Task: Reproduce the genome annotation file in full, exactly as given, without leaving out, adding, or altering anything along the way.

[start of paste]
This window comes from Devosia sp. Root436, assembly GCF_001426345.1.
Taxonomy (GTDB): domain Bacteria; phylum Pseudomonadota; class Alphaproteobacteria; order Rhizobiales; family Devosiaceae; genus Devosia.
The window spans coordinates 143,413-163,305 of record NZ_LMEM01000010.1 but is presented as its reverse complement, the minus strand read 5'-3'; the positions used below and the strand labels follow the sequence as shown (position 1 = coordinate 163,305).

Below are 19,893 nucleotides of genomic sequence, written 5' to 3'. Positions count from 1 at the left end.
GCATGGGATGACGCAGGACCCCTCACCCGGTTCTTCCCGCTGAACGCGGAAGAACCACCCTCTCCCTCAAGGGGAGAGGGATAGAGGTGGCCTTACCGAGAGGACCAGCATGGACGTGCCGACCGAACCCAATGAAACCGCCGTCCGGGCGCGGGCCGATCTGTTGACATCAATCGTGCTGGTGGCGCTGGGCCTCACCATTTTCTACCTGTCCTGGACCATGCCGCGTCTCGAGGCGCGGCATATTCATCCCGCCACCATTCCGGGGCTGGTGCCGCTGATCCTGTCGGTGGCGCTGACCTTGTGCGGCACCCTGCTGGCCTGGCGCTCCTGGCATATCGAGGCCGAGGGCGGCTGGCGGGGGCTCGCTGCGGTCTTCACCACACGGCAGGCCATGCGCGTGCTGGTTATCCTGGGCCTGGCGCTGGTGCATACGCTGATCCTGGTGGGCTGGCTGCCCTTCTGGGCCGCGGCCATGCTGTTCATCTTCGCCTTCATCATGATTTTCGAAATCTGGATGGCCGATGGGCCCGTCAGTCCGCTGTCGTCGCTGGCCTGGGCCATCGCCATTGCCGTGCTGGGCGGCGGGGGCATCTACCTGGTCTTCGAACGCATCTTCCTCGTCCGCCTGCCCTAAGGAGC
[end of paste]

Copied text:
This window comes from Devosia sp. Root436, assembly GCF_001426345.1.
Taxonomy (GTDB): domain Bacteria; phylum Pseudomonadota; class Alphaproteobacteria; order Rhizobiales; family Devosiaceae; genus Devosia.
The window spans coordinates 143,413-163,305 of record NZ_LMEM01000010.1 but is presented as its reverse complement, the minus strand read 5'-3'; the positions used below and the strand labels follow the sequence as shown (position 1 = coordinate 163,305).

Below are 19,893 nucleotides of genomic sequence, written 5' to 3'. Positions count from 1 at the left end.
GCATGGGATGACGCAGGACCCCTCACCCGGTTCTTCCCGCTGAACGCGGAAGAACCACCCTCTCCCTCAAGGGGAGAGGGATAGAGGTGGCCTTACCGAGAGGACCAGCATGGACGTGCCGACCGAACCCAATGAAACCGCCGTCCGGGCGCGGGCCGATCTGTTGACATCAATCGTGCTGGTGGCGCTGGGCCTCACCATTTTCTACCTGTCCTGGACCATGCCGCGTCTCGAGGCGCGGCATATTCATCCCGCCACCATTCCGGGGCTGGTGCCGCTGATCCTGTCGGTGGCGCTGACCTTGTGCGGCACCCTGCTGGCCTGGCGCTCCTGGCATATCGAGGCCGAGGGCGGCTGGCGGGGGCTCGCTGCGGTCTTCACCACACGGCAGGCCATGCGCGTGCTGGTTATCCTGGGCCTGGCGCTGGTGCATACGCTGATCCTGGTGGGCTGGCTGCCCTTCTGGGCCGCGGCCATGCTGTTCATCTTCGCCTTCATCATGATTTTCGAAATCTGGATGGCCGATGGGCCCGTCAGTCCGCTGTCGTCGCTGGCCTGGGCCATCGCCATTGCCGTGCTGGGCGGCGGGGGCATCTACCTGGTCTTCGAACGCATCTTCCTCGTCCGCCTGCCCTAAGGAGC